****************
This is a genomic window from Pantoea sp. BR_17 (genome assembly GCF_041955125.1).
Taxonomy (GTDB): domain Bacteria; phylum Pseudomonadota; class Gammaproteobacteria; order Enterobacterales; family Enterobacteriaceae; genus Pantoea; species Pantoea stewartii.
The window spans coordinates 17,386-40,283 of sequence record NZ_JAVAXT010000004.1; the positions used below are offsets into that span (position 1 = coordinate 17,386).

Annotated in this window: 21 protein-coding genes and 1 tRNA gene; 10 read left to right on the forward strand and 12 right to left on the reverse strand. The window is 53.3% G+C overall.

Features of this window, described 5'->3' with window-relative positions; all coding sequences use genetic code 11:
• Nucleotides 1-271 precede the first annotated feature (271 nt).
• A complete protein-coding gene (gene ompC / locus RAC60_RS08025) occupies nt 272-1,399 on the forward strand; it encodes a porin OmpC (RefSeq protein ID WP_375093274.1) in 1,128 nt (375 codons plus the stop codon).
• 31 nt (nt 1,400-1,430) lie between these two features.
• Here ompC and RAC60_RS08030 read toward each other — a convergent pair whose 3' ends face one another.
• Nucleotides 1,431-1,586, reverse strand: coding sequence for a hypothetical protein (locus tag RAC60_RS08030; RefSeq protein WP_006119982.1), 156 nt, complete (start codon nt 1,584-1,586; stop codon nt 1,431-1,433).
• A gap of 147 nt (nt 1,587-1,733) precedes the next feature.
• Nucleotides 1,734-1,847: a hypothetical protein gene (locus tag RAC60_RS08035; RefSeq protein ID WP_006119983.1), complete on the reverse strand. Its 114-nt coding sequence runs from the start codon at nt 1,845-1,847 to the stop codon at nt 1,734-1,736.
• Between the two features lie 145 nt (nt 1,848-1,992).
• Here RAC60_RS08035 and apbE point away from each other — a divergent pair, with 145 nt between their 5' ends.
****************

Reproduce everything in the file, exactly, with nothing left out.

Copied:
This is a genomic window from Pantoea sp. BR_17 (genome assembly GCF_041955125.1).
Taxonomy (GTDB): domain Bacteria; phylum Pseudomonadota; class Gammaproteobacteria; order Enterobacterales; family Enterobacteriaceae; genus Pantoea; species Pantoea stewartii.
The window spans coordinates 17,386-40,283 of sequence record NZ_JAVAXT010000004.1; the positions used below are offsets into that span (position 1 = coordinate 17,386).

Annotated in this window: 21 protein-coding genes and 1 tRNA gene; 10 read left to right on the forward strand and 12 right to left on the reverse strand. The window is 53.3% G+C overall.

Features of this window, described 5'->3' with window-relative positions; all coding sequences use genetic code 11:
• Nucleotides 1-271 precede the first annotated feature (271 nt).
• A complete protein-coding gene (gene ompC / locus RAC60_RS08025) occupies nt 272-1,399 on the forward strand; it encodes a porin OmpC (RefSeq protein ID WP_375093274.1) in 1,128 nt (375 codons plus the stop codon).
• 31 nt (nt 1,400-1,430) lie between these two features.
• Here ompC and RAC60_RS08030 read toward each other — a convergent pair whose 3' ends face one another.
• Nucleotides 1,431-1,586, reverse strand: coding sequence for a hypothetical protein (locus tag RAC60_RS08030; RefSeq protein WP_006119982.1), 156 nt, complete (start codon nt 1,584-1,586; stop codon nt 1,431-1,433).
• A gap of 147 nt (nt 1,587-1,733) precedes the next feature.
• Nucleotides 1,734-1,847: a hypothetical protein gene (locus tag RAC60_RS08035; RefSeq protein ID WP_006119983.1), complete on the reverse strand. Its 114-nt coding sequence runs from the start codon at nt 1,845-1,847 to the stop codon at nt 1,734-1,736.
• Between the two features lie 145 nt (nt 1,848-1,992).
• Here RAC60_RS08035 and apbE point away from each other — a divergent pair, with 145 nt between their 5' ends.